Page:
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doc:networking:praxis [2012/12/02 03:05]
uvray313
doc:networking:praxis [2016/01/17 10:40] (current)
valentt [Packet Handling]
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 +====== Networking in the Linux Kernel ======
  
 +Above we read merely about the theory of networking, about the basic ideas, about communication protocols and standards. Now, let us see, how all of this is being handled by the Linux Kernel 2.6:
 +
 +Everything related is found under ''​[[http://​lxr.free-electrons.com/​source/​net/​|/​net/​]]''​. But drivers, for the network devices, are of course found ''​[[http://​lxr.free-electrons.com/​source/​drivers|/​drivers/​]]''​.
 +
 +
 +
 +**//​NOTE//​**:​
 +  - The Linux kernel is only one component of the operating system
 +    - it does require libraries itself (we at OpenWrt use the µCLibC, see ->​[[doc/​devel/​links.software.libraries]]) [[http://​man.cat-v.org/​unix_8th/​3/​|Section:​ 3 - C library functions]]
 +    - it is very modular and there are many modules
 +    - it does require applications to provide features to end users (these run in userspace)
 +
 +The main interface between the kernel and userspace is the set of ''​system calls''​. There are about FIXME ''​system calls''​. Network related ''​system calls''​ include:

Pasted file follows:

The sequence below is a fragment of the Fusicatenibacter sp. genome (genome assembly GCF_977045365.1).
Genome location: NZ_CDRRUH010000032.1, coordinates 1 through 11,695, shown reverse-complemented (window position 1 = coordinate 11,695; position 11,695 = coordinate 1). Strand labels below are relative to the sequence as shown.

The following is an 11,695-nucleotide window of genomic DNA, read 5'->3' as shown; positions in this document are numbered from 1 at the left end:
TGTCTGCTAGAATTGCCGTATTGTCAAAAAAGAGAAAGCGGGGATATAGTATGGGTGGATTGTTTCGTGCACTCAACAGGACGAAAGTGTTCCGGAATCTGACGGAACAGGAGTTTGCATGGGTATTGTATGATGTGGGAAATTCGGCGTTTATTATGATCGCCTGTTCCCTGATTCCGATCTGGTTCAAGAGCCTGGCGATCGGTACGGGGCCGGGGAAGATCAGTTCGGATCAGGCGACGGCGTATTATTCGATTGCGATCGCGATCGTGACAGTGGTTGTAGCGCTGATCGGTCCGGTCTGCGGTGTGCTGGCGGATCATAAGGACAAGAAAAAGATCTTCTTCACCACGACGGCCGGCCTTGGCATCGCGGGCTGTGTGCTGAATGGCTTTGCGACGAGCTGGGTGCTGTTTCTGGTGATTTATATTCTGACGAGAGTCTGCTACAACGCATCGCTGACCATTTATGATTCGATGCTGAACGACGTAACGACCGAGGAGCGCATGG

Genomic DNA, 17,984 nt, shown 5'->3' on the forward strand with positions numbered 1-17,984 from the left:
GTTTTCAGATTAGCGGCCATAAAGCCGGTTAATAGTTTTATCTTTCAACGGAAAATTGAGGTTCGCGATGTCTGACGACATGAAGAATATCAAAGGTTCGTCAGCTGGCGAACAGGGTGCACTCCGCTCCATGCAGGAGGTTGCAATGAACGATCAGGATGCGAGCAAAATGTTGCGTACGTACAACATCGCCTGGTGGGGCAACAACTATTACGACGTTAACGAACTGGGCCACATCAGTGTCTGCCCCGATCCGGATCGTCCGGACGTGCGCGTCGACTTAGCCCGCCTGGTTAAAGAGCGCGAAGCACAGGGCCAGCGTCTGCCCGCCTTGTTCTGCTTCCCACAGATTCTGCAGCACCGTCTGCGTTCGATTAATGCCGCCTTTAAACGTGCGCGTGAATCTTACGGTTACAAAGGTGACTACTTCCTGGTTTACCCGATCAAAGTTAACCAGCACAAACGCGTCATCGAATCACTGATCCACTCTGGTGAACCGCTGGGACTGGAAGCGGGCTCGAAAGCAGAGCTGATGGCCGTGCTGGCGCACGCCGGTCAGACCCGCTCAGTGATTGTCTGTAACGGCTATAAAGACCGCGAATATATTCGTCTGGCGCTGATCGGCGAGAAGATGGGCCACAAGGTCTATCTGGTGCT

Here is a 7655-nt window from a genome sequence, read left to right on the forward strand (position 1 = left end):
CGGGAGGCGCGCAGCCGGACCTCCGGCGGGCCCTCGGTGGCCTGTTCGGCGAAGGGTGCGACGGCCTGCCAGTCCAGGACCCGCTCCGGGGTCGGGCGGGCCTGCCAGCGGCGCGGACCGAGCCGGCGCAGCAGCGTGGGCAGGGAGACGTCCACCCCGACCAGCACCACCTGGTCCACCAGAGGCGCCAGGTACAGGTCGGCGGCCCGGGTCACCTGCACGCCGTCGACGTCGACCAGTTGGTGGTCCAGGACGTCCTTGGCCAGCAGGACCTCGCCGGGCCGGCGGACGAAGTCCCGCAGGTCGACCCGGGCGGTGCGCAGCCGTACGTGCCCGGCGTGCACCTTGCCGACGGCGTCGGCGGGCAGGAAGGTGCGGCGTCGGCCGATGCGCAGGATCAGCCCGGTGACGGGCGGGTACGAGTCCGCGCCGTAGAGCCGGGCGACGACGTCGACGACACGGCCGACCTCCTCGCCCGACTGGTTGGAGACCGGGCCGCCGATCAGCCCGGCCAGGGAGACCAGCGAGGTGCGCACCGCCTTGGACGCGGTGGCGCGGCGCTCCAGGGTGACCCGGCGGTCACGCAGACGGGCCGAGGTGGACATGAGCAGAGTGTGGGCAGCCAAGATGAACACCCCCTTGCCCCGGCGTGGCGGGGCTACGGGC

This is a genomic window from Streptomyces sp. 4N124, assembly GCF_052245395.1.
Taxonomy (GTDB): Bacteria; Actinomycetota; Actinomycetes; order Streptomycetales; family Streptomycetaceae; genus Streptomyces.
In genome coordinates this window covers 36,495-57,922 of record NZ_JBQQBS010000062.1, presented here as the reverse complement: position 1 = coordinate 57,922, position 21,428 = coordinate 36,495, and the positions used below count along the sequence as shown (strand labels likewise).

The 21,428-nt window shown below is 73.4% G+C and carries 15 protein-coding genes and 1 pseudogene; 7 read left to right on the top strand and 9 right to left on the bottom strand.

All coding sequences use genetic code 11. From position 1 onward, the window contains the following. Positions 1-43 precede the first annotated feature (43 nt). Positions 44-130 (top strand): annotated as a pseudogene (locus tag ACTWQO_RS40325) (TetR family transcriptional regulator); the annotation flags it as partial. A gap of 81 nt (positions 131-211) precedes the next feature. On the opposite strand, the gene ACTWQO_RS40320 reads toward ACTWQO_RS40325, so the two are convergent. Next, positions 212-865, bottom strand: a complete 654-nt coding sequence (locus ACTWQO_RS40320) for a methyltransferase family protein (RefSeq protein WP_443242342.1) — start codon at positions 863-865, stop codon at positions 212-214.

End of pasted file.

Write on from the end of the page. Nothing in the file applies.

+  * ''''​ writes to socket
 +  * '''' ​
 +  * '''' ​
 +
 +===== Network Data Flow through the Linux Kernel =====
 +  * [[http://​www.linuxfoundation.org/​collaborate/​workgroups/​networking/​kernel_flow|Kernel Flow]]
 +
 +{{http://​www.linuxfoundation.org/​images/​1/​1c/​Network_data_flow_through_kernel.png?​900}}
 +
 +  * [[http://​www.jsevy.com/​network/​Linux_network_stack_walkthrough.html|Linux Network Stack Walkthrough (Linux Kernel 2.4.20)]]
 +  * [[http://​www.google.com/​search?​q=Network+Data+Flow+through+the+Linux+Kernel&​btnG=Search&​hl=en&​gbv=1&​sei=Bv1dT4XfA_Da4QSM5ZG6Dw|google.com:​ "​Network Data Flow through the Linux Kernel"​]]
 +
 +==== Packet Handling ====
 +=== TX Transmission ===
 +  - Queue No.1: The application process does a ''​write()''​ on a //socket// and all the data is copied from the process space into the //send socket buffer//
 +  - Queue No.2: The data goes through the //TCP/IP stack// and the packets are put ([[wp>​Evaluation strategy#​Call_by_reference]]) into the NIC's //egress buffer// (here works the packet scheduler)
 +  - Queue No.3: After a packet gets dequeued, the transmission procedure of the driver is called, and it is copied into the //​tx_ring//,​ a ring buffer the driver shares with the NIC
 +
 +
 +=== RX Reception ===
 +  - Queue No.1: The hardware (NIC) puts all incoming network packets into the //​rx_ring//,​ a ring buffer the driver shares with the NIC
 +  - Queue No.2: The //IRQ handler// of the driver takes the packet from the //​rx_ring//,​ puts it (by ([[wp>​Evaluation strategy#​Call_by_reference]])) in the //ingress buffer// (aka //backlog queue//) and schedules a SoftIRQ (in kernels up to 2.4, every incoming packet triggered an IRQ, since Kernels 2.6 and the introduction of [[wp>​New_API|NAPI]] this is solved by polling instead: [[https://​lwn.net/​Articles/​30107/​]])